Julian Hanich

Why Film Studies Needs More Fine-Grained Emotion Terms …and Why Phenomenology Might Help

Dr Julian Hanich (University of Groningen)

Monday 15th October 2018, at 5pm in the Lupino Screening Room, Grimond Building, University of Kent

In this talk I will make a threefold proposal: I claim that (a) film studies, due to an overly strong focus on a few standard emotions, lacks a fine-grained lexicon of emotions spectators experience when watching films, that (b) it would be beneficial for research conducted in the field to introduce more granular and well-defined emotion terms and that (c) the specific subfield of ‘phenomenology of emotions’ might help. Drawing on my previous studies on different forms of fear, disgust and being moved, I will try to elucidate why the phenomenology of emotions has specific resources to contribute.​

Dr Julian Hanich is an Assistant Professor of Film Studies in the Department of Arts, Culture and Media at the University of Groningen, The Netherlands.

Catharine Abell – The Norms of Realism and the Case of Non-Traditional Casting

The Norms of Realism and the Case of Non-Traditional Casting

Dr Catharine Abell (University of Manchester)

Wednesday 3rd October 2018, at 5pm in Grimond Lecture Theatre 3, University of Kent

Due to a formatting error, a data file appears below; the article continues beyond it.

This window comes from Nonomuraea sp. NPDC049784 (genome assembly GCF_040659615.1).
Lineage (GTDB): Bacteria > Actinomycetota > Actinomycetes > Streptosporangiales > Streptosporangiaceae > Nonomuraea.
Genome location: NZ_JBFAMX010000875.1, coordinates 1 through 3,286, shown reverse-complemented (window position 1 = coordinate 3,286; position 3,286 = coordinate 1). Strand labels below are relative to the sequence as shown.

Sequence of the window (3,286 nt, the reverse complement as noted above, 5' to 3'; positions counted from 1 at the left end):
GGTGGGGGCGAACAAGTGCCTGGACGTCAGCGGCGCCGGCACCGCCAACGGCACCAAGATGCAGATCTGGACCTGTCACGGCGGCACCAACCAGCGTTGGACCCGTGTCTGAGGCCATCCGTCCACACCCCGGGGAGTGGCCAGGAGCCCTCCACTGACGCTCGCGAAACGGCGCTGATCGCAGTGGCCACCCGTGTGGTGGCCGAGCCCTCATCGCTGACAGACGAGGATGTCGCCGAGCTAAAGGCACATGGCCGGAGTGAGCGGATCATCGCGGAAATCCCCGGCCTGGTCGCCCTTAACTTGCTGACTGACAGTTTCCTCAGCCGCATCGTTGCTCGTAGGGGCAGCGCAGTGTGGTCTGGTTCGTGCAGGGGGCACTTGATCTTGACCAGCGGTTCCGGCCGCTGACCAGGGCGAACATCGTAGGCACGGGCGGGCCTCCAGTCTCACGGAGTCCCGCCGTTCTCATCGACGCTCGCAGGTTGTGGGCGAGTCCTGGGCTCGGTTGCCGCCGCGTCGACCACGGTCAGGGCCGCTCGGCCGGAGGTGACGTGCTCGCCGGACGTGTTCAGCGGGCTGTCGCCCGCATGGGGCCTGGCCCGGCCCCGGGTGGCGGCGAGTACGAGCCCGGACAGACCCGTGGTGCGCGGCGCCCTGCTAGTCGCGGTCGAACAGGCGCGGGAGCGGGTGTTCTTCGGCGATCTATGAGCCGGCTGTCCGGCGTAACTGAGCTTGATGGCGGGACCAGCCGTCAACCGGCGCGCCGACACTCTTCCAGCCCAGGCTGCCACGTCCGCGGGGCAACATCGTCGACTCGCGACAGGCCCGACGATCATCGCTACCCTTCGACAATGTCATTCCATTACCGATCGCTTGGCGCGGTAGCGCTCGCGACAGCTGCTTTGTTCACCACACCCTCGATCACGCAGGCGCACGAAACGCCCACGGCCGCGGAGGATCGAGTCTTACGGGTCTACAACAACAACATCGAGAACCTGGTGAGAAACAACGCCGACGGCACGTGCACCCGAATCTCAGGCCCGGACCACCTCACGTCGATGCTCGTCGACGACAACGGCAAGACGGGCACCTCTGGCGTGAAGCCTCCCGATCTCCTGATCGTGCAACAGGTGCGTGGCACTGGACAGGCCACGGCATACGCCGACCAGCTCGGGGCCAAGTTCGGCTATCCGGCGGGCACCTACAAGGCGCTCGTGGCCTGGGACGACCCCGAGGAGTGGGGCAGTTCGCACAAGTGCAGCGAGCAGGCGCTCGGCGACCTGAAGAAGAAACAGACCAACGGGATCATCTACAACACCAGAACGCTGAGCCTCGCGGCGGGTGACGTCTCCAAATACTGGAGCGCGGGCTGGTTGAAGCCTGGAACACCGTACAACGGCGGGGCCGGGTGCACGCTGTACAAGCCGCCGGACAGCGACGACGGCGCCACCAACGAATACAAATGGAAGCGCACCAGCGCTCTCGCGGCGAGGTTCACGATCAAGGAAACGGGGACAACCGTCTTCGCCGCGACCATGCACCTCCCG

Realism is a property that representational artworks can exhibit. This paper is concerned with realism in perceptual narratives: narrative representations that convey their contents at least partly perceptually. It addresses the conditions under which realism constitutes an artistic merit in a perceptual narrative by identifying the artistic norms of realism that govern them. By providing accounts of these norms, it enables the identification of errors in our evaluations of realism. To demonstrate the evaluative errors to which we are prone, it focuses on the practice of non-traditional casting, cases of which are often claimed to violate norms of realism. It identifies a variety of errors in judgements of instances of non-traditional casting’s conformity to the norms of realism. It explains the source of these errors, some of which are relatively systematic and widespread. It then provides a general specification of the resources and skills required correctly to evaluate perceptual narratives according to their realism.​